Together, members of the 422nd and 113th questioned the children with the aid of locally hired Iraqi translators in order to determine if, in fact, the children were homeless, and to place as many of them as possible in orphanages where they would at least receive shelter and food. After contacting five local orphanages, Simms was able to find only two that would agree to take a few of the children–but only for a period of one week. Administrators at the orphanages were concerned that the children might be delinquents who would cause disruption within the orphanages. Simms and his team also made arrangements to deliver donated food and other supplies to the orphanages.

In another act of kindness, Simms and the combined ream of soldiers from the 422nd and 113th also rounded up more than a dozen more children, who they transported to a U.S. Army compound for further evaluation. Once at the compound, the children were provided with food and water, and were met by various Army Reserve psychologists and social workers. Sadly, most of the children did not know their last names, who their parents were, or even how old they were.

It was clear that life on the streets had been rough for these children. One young homeless girl was pregnant, and did not know who the father of her expected child was because she had been raped. This was the second time in her short life that she had been raped.

A second young girl had a dislocated shoulder, and her sister, Aswan, had a hairline fracture of her right arm. When asked through a translator what she would want if she could have anything at all, she replied, “To live with the Americans.”

Unfortunately for these children, there are no facilities in Iraq to house them. And, even those children who were placed for a week in the two orphanages expected to be out on the streets within a matter of days because they feared a repeat of the beatings they were forced to endure in other orphanages throughout their childhoods.

“I would rather be free, even if I have to live in the streets,” said one child. It’s a reality that is difficult for Simms and the other soldiers to bear.


Sgt. John-Paul Kilanski, an Army Reserve soldier with the 822nd Military Police Company from Arlington Heights, Illinois, is in charge of security at the front gate of Camp Bucca, the coalition’s new internment facility for Enemy Prisoners of War (EPWs) captured in Operation Iraqi Freedom. His job is supposed to be pretty simple–protect the EPWs and the U.S. Army Reserve soldiers charged with their care from the forces of Saddam Hussein outside.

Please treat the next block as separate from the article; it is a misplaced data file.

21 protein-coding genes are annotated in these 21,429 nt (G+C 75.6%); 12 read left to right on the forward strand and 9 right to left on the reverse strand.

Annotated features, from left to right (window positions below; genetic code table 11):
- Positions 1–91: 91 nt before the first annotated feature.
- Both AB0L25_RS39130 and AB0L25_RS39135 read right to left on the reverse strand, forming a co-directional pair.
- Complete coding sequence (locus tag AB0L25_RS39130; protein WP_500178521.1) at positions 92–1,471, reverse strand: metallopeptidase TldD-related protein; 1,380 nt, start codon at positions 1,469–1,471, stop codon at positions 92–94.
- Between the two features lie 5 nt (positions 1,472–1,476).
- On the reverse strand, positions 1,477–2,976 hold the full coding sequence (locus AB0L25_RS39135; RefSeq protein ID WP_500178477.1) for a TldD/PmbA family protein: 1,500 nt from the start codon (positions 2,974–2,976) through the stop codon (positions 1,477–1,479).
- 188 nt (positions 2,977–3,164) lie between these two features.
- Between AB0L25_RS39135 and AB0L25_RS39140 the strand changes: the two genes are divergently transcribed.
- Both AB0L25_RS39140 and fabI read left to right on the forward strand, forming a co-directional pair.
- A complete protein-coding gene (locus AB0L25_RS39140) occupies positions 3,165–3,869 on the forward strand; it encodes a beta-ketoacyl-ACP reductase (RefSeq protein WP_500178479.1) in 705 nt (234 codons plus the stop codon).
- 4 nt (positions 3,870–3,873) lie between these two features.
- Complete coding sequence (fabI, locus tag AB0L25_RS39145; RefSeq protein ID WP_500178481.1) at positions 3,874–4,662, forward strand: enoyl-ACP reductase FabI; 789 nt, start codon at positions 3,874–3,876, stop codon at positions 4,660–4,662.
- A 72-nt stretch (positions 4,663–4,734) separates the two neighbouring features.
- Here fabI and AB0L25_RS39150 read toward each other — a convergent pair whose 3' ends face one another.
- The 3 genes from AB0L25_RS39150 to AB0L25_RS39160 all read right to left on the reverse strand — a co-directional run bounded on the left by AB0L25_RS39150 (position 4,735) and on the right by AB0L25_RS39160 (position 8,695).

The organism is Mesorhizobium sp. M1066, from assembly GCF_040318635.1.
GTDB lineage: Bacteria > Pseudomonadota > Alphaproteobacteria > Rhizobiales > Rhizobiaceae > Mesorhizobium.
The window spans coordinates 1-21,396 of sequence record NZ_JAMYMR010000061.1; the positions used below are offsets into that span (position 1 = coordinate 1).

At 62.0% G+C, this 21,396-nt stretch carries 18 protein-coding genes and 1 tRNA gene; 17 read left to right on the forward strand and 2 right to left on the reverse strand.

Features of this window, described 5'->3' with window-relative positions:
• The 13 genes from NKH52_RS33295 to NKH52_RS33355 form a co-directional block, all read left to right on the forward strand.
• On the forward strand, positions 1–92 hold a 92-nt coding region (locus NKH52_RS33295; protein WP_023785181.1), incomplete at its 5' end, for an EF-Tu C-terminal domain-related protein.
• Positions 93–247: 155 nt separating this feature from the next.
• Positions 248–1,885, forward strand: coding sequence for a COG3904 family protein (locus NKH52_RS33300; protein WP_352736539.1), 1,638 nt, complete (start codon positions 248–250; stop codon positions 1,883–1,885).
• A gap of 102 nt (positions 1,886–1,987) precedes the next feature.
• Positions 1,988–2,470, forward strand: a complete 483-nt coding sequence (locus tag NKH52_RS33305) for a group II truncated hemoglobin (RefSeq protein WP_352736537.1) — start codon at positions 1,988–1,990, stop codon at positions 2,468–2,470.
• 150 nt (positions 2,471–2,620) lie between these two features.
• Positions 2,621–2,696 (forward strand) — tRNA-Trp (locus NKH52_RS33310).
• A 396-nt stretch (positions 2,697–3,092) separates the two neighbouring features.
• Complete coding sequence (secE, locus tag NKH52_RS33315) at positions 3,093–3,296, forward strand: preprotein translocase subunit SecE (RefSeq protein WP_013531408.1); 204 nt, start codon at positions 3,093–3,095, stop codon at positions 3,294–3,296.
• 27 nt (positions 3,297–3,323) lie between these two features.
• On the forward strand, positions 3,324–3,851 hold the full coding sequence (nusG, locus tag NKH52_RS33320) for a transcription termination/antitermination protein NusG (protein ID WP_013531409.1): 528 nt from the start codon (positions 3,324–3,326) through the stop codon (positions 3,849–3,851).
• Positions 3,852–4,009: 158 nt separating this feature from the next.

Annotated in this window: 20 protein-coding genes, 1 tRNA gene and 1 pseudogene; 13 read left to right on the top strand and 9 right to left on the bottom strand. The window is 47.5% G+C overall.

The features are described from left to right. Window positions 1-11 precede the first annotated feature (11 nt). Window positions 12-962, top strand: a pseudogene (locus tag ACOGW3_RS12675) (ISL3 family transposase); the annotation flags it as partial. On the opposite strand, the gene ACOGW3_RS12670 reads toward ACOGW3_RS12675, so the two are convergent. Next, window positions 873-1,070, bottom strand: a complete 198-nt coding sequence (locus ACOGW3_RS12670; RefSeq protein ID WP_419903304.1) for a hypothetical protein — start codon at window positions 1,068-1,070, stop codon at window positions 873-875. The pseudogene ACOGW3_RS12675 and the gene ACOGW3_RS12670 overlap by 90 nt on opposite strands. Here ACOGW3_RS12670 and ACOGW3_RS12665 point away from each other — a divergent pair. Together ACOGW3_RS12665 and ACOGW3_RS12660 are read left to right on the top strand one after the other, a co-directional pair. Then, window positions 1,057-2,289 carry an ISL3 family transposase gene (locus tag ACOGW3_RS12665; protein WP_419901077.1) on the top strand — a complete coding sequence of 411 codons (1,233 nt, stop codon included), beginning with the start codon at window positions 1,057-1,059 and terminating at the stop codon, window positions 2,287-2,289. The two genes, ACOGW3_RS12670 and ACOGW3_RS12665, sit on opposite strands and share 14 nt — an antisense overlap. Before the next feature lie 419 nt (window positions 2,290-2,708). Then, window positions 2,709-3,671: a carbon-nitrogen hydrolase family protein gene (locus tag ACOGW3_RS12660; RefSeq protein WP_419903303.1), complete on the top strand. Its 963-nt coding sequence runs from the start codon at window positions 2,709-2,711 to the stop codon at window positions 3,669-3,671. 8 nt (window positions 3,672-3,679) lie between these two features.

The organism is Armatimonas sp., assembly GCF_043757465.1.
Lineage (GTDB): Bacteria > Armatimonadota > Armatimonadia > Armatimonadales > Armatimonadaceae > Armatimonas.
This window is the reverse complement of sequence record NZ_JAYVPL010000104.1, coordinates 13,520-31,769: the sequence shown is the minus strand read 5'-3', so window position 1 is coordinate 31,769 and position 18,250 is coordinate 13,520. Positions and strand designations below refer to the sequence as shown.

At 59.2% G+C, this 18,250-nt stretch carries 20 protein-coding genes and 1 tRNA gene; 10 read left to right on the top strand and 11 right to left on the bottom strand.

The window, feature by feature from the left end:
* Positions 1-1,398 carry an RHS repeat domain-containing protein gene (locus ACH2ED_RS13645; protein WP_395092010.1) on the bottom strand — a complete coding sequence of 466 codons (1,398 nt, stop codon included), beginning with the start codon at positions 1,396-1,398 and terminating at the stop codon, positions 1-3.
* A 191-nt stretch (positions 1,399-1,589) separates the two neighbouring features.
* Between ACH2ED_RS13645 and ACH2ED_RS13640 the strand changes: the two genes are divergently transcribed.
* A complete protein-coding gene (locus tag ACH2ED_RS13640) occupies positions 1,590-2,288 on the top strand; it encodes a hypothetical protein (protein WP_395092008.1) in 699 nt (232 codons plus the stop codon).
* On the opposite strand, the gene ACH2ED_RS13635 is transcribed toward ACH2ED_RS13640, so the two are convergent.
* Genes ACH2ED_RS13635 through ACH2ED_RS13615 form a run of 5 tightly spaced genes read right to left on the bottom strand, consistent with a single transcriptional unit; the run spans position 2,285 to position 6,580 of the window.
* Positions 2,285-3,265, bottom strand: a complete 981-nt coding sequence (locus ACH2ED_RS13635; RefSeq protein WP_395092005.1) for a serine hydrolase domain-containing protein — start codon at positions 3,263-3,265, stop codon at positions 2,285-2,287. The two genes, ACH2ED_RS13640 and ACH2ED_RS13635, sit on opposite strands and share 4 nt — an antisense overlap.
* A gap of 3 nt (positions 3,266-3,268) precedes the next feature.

However, the war is almost over and the enemy doesn’t come around much anymore. What Kilanski is dealing with these days is more of an occupational hazard–maintaining order among the Iraqi men, women and children who come to the gate for information about family and loved ones.

“One of them says he has a letter from a colonel promising him information about who he is looking for. I’m trying to get somebody to come out. But they’ve got to stay away from the gate. I don’t want a vehicle driving out and running one of them over,” said Kilanski, who his fellow soldiers refer to as a soft touch.

In the meantime, a translator with the Free Iraqi Forces has come forward with language skills, as well as three bottles of water. But with temperatures reaching 105 degrees in the shade, three bottles of water are hardly enough. Many in the crowd are desperate for food and water.

Staff Sgt. Daina Carauskas joins Kilanski at the gate–bringing with her a few more bottles of the unit’s own limited supply of water. Soon, she and Kilanski are deep in conversation with the English-speaking Iraqi spokesman explaining what is going on inside the gate.

Six thousand prisoners, at last count, are. being held the camp, which is being changed over from British to American control. This means six thousand faces must be photographed and six thousand identification tags created. Eventually, six thousand International Red Cross family notification cards will be mailed out to concerned Iraqis, such as those outside these gates, letting them know their loved ones are alive, well and getting the care called for by the Geneva Convention.

“I can tell you that whoever is inside is being cared for,” says Carauskas. “They’re getting food, water and medical care. But the notification process takes time. We’re doing our best.”

To help pacify the growing crowd of Iraqis, Carauskas passes around a piece of paper on which they can write down the names of the people they want to know about. The paper quick darkens with printed names. However, as the day wears on, the list is not enough. More in the crowd ask for food and water as the sun continues to cover the area with relentless heat.

Suddenly, there is a shout from the back of the crowd where man sits on the ground cradling a small girl’s head in his lap.

“She’s dehydrated. Come with me,” says Caraukas, as she leads the father and daughter to the shade and Kilanski ducks into the guard post to dig out a bottle of water from his own allotment for his 12-hour shift. As the girl revives, Kilanski heads back down the road to deal with the crowd.

“I wish we could do more,” he says. “But there just isn’t enough for everyone inside and all of them out here too. At least, not yet We are just doing the best we can.”


The Iraq office of DHL Worldwide Express, working with members of the Army Reserve’s 422nd Civil Affairs Battalion from Greensboro, North Carolina, has donated more than $20,000 worth of food, bottled water and other supplies to five orphanages in Baghdad. The goods were transported in two cargo trucks furnished by the 422nd, who also helped load and unload the trucks.